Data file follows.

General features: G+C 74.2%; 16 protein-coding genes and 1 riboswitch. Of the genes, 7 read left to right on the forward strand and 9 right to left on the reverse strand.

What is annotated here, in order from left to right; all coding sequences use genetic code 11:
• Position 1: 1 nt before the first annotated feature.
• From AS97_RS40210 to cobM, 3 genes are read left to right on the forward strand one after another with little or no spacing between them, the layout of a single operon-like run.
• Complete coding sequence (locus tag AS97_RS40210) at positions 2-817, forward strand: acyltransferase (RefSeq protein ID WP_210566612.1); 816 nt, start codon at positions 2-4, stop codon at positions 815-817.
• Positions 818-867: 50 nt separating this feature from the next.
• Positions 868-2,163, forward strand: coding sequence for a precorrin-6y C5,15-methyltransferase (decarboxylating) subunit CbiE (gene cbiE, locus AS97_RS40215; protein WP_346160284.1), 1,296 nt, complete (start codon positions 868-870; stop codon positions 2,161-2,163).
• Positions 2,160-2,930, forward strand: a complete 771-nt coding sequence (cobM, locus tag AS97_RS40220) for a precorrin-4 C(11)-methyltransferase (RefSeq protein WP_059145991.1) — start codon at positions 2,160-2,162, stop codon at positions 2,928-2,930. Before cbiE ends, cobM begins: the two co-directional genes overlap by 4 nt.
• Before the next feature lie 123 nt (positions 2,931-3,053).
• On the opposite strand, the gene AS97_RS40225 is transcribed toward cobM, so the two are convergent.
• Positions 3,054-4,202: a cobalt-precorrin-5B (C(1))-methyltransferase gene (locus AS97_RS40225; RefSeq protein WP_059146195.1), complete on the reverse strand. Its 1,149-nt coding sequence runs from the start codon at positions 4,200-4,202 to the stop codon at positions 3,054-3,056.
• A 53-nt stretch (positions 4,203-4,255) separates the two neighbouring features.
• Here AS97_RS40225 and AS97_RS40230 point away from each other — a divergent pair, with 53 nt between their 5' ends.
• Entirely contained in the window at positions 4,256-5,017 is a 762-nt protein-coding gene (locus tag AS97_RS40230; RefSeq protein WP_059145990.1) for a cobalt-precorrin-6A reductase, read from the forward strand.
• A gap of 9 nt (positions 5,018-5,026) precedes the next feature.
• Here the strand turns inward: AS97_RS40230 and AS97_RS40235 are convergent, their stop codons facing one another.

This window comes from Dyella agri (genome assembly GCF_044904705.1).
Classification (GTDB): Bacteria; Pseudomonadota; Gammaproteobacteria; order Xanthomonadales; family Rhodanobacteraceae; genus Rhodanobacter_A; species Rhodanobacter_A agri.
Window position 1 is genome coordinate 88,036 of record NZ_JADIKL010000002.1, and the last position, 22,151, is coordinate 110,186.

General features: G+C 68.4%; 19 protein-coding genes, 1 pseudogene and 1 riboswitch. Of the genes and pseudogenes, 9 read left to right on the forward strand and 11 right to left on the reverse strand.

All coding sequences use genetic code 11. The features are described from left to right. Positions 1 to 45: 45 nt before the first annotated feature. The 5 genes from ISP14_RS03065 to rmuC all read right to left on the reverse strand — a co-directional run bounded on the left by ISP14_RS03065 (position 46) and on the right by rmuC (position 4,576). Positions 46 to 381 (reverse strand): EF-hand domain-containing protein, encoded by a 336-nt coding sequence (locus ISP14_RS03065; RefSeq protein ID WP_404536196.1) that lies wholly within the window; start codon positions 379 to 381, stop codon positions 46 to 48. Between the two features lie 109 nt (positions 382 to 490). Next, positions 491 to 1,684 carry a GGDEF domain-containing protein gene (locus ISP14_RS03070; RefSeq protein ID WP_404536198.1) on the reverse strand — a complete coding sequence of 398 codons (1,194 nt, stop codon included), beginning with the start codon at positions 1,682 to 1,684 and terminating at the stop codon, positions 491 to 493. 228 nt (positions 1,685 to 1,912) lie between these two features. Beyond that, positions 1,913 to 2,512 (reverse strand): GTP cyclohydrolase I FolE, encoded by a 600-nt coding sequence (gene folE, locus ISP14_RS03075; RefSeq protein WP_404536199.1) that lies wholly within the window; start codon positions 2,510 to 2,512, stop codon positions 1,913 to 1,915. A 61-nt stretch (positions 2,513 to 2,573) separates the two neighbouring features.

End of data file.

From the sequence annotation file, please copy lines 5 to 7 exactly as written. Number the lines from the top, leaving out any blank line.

• Complete coding sequence (locus tag AS97_RS40210) at positions 2-817, forward strand: acyltransferase (RefSeq protein ID WP_210566612.1); 816 nt, start codon at positions 2-4, stop codon at positions 815-817.
• Positions 818-867: 50 nt separating this feature from the next.
• Positions 868-2,163, forward strand: coding sequence for a precorrin-6y C5,15-methyltransferase (decarboxylating) subunit CbiE (gene cbiE, locus AS97_RS40215; protein WP_346160284.1), 1,296 nt, complete (start codon positions 868-870; stop codon positions 2,161-2,163).